India’s Biocon has been working for six years on a massive, $250 million facility to manufacture insulin in Malaysia and says it will soon produce commercial product there.
Biocon Chair Kiran Mazumdar-Shaw made the announcement during an investor call following its earnings release, the Economic Times reports, citing PTI. She said the plant will start making Biocon’s rh-insulin and insulin analogs for the local market and then move into producing product for export.
“Our facility in Malaysia will be commercialized in the H2 of the current fiscal," Mazumdar-Shaw said.
Biocon says the plant in Nusajaya, which was certified by authorities this year, has 400 employees and represents the largest foreign investment made in Malaysia’s biotech sector to date. It also is Biocon’s first overseas biopharma manufacturing and research facility.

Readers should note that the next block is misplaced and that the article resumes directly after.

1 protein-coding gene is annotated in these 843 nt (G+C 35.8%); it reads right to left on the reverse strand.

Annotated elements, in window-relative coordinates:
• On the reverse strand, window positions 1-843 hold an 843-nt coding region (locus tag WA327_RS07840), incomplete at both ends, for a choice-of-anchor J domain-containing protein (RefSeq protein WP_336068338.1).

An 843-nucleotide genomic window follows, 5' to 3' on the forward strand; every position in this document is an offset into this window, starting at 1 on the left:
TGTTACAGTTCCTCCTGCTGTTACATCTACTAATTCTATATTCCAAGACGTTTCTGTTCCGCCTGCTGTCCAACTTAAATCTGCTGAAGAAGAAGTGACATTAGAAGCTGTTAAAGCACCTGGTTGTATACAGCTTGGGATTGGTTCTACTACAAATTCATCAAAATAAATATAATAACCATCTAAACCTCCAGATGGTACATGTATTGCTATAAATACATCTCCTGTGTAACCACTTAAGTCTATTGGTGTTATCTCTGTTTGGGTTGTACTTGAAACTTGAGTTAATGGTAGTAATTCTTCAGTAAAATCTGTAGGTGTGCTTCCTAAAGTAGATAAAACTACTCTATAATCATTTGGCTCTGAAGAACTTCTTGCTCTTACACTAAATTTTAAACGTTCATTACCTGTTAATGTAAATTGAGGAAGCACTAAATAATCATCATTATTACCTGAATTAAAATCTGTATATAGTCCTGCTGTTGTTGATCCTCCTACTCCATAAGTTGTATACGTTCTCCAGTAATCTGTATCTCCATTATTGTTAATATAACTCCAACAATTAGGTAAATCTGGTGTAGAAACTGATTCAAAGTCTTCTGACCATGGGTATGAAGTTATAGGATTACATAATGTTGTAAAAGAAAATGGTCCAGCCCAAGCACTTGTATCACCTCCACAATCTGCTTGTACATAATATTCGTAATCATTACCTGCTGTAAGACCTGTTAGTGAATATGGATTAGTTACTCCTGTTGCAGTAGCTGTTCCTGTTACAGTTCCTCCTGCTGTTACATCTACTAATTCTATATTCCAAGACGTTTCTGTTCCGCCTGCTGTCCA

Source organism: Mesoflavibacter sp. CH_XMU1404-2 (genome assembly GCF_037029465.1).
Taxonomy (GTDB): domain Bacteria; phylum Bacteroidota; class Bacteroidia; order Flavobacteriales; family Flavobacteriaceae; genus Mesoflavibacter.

Biocon began the project in 2010, in part because of infrastructure issues in India that had not been addressed during an economic downturn. Mazumdar-Shaw said at the time that she took the project to Malaysia because the company couldn’t be certain of having the power and water needs of a new plant met in India.
Today’s announcement came as Biocon reported significantly higher revenues, up 21% in the Q2 for fiscal 2017 to 992 crore ($148 million), the company reported. Biocon reported improvements in small molecule sales and biologics, but it is in biosimilars where it is drawing lots of attention these days.
In late August, Biocon and partner Mylan reported that the European Medicines Agency had accepted their marketing application for the biosimilar version of Roche's blockbuster breast cancer drug Herceptin. That put them ahead of rivals there, including Celltrion, Pfizer's Hospira subsidiary and Samsung Bioepis. They are already selling a version in India.
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